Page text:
Friday, March 23, 2012

Who's with me here?

I have to wonder who else out there has ever said to their kids (in frustration, of course), "Hey, I'm not teaching this for my benefit.  I already passed ____ grade!  I don't need to learn this! You do!" Only to find that this tactic really isn't the best??  Hopefully I'm not the only one who sometimes forgets all those fabulous things I learned in the (perfect) student teaching world...Anyway, I was feeling like this Thursday, and I was having trouble getting my students' attention.  However, rather than revert to strategies that have proven ineffective, especially with these "emotionally disabled" children, I decided to go all anti-Margaret.  I became that perky, high-pitched, super smiley teacher.  I told the students that I had already learned this material, and I knew it well, and I was going to prove it by teaching it.  I then stated, "I'm a fabulous teacher, and I'm going to teach, and I'm going to teach it well.  It's up to you to learn it."  They looked at me as if I had lost my mind, BUT after I answered my own questions with enthusiasm about 4 times, they gave in and started participating.  It was quite satisfying.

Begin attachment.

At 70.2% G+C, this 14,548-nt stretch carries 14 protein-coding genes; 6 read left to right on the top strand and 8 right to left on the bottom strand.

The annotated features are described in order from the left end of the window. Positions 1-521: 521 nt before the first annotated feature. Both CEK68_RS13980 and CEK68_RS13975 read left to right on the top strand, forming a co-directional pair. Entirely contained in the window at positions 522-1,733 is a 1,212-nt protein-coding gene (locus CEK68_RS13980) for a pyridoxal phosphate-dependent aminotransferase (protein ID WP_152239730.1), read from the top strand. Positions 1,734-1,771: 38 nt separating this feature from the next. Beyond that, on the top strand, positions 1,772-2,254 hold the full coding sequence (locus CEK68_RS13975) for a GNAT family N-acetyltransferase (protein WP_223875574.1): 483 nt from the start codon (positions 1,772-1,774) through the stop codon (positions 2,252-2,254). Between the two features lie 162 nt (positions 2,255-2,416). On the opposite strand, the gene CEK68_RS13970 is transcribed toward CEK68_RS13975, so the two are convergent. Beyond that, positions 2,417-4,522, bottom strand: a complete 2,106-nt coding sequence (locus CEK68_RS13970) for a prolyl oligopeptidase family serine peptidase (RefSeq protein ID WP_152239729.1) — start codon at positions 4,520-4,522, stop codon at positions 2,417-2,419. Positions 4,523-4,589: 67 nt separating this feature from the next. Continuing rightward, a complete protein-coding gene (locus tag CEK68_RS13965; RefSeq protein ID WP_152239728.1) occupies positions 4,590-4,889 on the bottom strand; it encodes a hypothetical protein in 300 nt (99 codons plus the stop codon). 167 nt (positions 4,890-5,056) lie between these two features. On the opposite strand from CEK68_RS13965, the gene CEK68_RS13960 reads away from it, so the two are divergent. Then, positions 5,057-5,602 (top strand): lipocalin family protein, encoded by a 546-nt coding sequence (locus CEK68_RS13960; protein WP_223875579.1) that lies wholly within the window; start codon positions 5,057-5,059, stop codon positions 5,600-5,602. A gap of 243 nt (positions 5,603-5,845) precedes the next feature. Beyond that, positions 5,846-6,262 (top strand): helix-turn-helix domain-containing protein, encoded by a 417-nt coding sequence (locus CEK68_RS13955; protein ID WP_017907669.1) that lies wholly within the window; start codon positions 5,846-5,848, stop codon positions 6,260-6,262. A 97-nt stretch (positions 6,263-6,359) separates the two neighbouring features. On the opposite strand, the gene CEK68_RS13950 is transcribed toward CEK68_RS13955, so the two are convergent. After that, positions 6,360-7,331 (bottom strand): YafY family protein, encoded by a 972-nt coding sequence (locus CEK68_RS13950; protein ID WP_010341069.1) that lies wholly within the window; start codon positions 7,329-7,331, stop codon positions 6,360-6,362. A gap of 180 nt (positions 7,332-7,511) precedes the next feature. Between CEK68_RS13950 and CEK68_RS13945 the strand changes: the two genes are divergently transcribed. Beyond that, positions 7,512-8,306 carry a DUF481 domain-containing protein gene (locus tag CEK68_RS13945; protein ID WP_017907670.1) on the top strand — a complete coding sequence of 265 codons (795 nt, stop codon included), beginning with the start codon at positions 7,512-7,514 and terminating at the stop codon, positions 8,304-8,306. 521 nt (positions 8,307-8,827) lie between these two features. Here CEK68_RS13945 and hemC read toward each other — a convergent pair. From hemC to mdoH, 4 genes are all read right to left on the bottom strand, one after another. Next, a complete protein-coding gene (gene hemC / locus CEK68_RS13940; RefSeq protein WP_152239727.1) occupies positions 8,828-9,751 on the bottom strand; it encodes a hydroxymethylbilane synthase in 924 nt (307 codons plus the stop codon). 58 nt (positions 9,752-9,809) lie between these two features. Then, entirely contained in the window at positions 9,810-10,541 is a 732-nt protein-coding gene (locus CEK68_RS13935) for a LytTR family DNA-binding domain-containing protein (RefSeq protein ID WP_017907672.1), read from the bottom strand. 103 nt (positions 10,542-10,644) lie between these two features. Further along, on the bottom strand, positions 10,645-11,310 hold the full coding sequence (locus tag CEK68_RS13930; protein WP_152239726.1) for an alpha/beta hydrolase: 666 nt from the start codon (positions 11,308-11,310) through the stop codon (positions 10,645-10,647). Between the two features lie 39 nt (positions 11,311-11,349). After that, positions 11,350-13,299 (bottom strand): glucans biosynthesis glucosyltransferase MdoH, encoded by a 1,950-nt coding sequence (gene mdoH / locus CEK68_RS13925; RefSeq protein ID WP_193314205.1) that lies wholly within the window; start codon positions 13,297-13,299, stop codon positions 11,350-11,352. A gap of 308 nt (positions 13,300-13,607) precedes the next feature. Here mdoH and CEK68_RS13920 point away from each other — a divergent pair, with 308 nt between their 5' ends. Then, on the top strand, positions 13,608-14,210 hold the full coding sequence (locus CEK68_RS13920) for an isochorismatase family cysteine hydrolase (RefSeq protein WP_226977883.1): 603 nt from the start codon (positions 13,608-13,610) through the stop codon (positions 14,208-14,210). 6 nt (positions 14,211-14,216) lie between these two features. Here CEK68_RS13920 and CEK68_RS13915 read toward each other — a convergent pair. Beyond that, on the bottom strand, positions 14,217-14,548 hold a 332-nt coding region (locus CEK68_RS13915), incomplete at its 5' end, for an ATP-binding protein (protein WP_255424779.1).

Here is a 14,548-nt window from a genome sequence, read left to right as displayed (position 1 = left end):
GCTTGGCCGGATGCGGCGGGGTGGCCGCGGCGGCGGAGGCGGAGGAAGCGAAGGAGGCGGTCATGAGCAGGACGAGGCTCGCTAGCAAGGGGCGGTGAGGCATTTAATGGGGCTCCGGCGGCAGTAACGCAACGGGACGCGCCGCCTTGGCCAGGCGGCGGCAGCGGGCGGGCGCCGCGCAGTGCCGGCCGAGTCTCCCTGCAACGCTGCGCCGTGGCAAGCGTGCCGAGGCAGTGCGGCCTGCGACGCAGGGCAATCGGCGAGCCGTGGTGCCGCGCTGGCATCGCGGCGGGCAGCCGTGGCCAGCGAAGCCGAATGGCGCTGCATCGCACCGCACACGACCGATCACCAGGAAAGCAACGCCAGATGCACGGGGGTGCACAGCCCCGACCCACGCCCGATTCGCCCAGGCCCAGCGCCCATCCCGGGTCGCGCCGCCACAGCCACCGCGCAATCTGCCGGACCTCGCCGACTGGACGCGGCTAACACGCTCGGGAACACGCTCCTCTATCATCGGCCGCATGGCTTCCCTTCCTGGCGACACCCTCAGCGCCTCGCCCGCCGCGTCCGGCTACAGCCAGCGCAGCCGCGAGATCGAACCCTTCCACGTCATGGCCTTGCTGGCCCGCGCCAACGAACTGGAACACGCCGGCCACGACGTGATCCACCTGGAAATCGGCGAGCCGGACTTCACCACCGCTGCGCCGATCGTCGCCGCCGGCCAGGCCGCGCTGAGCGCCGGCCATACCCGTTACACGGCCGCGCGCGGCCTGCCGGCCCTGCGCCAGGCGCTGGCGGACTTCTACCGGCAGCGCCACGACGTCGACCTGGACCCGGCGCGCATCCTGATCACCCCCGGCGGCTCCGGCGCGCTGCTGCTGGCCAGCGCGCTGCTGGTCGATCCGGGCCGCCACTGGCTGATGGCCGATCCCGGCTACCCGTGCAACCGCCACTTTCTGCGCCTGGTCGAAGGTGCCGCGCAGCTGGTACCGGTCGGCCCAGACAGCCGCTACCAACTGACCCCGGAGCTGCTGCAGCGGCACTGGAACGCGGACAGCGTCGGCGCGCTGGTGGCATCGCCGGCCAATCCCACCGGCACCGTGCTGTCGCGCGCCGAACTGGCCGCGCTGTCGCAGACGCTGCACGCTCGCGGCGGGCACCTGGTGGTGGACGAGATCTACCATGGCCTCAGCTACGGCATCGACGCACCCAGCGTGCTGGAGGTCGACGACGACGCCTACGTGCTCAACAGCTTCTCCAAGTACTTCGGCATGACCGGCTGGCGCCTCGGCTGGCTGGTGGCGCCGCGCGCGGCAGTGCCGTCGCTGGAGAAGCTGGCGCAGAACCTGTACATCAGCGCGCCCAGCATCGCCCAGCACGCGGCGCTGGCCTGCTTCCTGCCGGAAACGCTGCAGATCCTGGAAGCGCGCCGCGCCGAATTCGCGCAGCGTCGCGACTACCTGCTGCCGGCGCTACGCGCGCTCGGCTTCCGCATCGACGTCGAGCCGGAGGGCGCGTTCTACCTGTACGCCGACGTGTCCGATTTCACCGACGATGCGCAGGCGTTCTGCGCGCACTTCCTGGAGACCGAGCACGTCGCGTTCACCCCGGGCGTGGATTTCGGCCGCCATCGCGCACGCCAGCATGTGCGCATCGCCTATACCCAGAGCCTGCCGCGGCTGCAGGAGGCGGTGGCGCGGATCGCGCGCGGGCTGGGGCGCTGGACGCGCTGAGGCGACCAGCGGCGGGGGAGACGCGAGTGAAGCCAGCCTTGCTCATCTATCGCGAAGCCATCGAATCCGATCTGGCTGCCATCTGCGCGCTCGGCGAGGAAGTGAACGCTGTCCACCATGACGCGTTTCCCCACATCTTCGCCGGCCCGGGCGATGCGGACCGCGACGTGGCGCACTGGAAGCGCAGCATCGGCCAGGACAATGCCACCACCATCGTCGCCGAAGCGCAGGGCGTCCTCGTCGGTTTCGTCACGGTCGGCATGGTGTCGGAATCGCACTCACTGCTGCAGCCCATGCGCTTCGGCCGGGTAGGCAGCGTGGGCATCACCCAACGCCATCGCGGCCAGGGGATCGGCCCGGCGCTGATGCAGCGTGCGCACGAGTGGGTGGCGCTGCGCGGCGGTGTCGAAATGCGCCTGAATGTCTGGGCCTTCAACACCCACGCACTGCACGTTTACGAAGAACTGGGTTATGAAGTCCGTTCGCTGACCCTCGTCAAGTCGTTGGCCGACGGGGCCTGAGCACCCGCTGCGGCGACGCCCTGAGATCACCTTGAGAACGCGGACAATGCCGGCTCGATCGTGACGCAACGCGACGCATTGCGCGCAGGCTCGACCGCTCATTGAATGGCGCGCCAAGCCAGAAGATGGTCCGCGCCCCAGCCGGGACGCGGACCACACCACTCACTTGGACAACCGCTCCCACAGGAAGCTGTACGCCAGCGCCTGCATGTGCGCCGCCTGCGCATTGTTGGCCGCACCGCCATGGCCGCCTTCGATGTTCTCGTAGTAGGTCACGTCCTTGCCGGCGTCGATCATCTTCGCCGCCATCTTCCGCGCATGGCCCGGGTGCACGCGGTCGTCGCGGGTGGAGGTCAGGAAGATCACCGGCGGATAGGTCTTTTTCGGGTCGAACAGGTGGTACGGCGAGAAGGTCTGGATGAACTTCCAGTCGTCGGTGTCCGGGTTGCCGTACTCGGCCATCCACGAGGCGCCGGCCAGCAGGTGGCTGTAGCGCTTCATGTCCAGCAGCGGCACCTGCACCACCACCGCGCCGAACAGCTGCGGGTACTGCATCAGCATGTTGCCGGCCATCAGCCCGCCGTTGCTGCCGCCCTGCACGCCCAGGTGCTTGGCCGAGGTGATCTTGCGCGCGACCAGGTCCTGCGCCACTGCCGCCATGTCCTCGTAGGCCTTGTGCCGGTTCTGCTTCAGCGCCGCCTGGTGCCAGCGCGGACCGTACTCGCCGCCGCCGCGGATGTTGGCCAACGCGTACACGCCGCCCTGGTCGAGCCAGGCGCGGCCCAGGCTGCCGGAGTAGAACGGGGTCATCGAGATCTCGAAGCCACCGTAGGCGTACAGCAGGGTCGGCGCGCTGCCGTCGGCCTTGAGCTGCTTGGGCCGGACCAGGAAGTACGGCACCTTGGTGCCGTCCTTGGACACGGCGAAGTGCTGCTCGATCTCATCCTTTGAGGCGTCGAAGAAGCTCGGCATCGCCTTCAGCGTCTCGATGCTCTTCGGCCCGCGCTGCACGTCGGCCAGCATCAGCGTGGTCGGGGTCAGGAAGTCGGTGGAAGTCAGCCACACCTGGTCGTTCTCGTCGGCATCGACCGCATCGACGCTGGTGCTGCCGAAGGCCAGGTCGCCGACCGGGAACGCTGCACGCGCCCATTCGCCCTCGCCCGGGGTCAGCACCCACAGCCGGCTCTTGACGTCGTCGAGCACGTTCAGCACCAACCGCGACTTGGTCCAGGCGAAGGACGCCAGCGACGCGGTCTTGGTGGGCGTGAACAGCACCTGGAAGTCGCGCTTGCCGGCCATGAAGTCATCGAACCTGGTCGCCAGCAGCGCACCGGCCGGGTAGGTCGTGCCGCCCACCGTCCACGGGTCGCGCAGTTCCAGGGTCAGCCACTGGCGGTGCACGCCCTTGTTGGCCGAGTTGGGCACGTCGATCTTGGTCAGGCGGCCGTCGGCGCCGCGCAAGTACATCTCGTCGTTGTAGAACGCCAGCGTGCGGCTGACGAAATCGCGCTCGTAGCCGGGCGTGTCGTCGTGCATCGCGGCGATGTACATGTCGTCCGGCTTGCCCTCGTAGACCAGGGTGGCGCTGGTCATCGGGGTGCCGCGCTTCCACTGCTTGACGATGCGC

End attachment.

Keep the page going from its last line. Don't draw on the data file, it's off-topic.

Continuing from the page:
©2006/2007 National Association of Special Education Teachers

So, tell me....have you ever felt this way?  How did you deal with it??  What do you think of my response??



  1. Way cool! I have actually done that myself, but without answering my own questions. It got some of them participating maybe had I gone that extra step I would have had them all participating. Brian

  2. When my students start "fading away" I start teaching them (my 3rd graders) in my "kindergarten" teacher voice. Peppy with a lot of "good jobs, you're so smart, etc." They love it! Sometimes I have to go over the lesson again step by step, but usually the voice is enough to get them participating and showing me what they know.